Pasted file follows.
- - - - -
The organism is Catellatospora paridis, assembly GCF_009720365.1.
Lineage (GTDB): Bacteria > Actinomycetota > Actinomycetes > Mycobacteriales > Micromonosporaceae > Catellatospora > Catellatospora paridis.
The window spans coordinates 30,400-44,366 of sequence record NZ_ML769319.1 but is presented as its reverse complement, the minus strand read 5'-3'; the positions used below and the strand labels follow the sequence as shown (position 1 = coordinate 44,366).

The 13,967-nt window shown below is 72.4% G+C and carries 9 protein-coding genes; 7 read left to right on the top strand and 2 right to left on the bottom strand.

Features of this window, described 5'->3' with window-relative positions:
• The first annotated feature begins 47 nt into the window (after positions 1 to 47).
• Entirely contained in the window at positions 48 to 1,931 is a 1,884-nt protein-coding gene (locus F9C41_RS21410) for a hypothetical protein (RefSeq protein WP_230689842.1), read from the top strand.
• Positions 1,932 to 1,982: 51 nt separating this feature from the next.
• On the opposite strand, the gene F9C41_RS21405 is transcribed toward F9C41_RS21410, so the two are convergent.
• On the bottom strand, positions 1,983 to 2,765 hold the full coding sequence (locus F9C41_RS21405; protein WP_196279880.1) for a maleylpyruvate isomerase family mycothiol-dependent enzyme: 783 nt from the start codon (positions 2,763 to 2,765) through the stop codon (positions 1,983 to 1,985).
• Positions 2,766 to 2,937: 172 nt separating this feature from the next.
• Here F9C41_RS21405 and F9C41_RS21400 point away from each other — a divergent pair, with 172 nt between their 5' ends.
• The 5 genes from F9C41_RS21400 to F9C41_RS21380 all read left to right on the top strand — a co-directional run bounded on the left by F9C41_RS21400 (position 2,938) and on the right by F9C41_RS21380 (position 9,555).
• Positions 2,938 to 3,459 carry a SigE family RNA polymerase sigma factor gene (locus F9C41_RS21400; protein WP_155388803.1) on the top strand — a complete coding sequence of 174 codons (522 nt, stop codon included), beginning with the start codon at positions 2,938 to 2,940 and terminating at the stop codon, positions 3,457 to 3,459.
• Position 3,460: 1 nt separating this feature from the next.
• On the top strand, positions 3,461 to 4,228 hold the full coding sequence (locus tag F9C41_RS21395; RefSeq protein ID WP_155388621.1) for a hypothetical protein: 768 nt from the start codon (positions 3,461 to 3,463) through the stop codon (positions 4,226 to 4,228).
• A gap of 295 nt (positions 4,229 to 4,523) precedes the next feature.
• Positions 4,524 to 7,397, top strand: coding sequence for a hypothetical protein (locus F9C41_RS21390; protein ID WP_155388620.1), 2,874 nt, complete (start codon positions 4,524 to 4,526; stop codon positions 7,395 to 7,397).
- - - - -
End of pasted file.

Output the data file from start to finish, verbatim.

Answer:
The organism is Catellatospora paridis, assembly GCF_009720365.1.
Lineage (GTDB): Bacteria > Actinomycetota > Actinomycetes > Mycobacteriales > Micromonosporaceae > Catellatospora > Catellatospora paridis.
The window spans coordinates 30,400-44,366 of sequence record NZ_ML769319.1 but is presented as its reverse complement, the minus strand read 5'-3'; the positions used below and the strand labels follow the sequence as shown (position 1 = coordinate 44,366).

The 13,967-nt window shown below is 72.4% G+C and carries 9 protein-coding genes; 7 read left to right on the top strand and 2 right to left on the bottom strand.

Features of this window, described 5'->3' with window-relative positions:
• The first annotated feature begins 47 nt into the window (after positions 1 to 47).
• Entirely contained in the window at positions 48 to 1,931 is a 1,884-nt protein-coding gene (locus F9C41_RS21410) for a hypothetical protein (RefSeq protein WP_230689842.1), read from the top strand.
• Positions 1,932 to 1,982: 51 nt separating this feature from the next.
• On the opposite strand, the gene F9C41_RS21405 is transcribed toward F9C41_RS21410, so the two are convergent.
• On the bottom strand, positions 1,983 to 2,765 hold the full coding sequence (locus F9C41_RS21405; protein WP_196279880.1) for a maleylpyruvate isomerase family mycothiol-dependent enzyme: 783 nt from the start codon (positions 2,763 to 2,765) through the stop codon (positions 1,983 to 1,985).
• Positions 2,766 to 2,937: 172 nt separating this feature from the next.
• Here F9C41_RS21405 and F9C41_RS21400 point away from each other — a divergent pair, with 172 nt between their 5' ends.
• The 5 genes from F9C41_RS21400 to F9C41_RS21380 all read left to right on the top strand — a co-directional run bounded on the left by F9C41_RS21400 (position 2,938) and on the right by F9C41_RS21380 (position 9,555).
• Positions 2,938 to 3,459 carry a SigE family RNA polymerase sigma factor gene (locus F9C41_RS21400; protein WP_155388803.1) on the top strand — a complete coding sequence of 174 codons (522 nt, stop codon included), beginning with the start codon at positions 2,938 to 2,940 and terminating at the stop codon, positions 3,457 to 3,459.
• Position 3,460: 1 nt separating this feature from the next.
• On the top strand, positions 3,461 to 4,228 hold the full coding sequence (locus tag F9C41_RS21395; RefSeq protein ID WP_155388621.1) for a hypothetical protein: 768 nt from the start codon (positions 3,461 to 3,463) through the stop codon (positions 4,226 to 4,228).
• A gap of 295 nt (positions 4,229 to 4,523) precedes the next feature.
• Positions 4,524 to 7,397, top strand: coding sequence for a hypothetical protein (locus F9C41_RS21390; protein ID WP_155388620.1), 2,874 nt, complete (start codon positions 4,524 to 4,526; stop codon positions 7,395 to 7,397).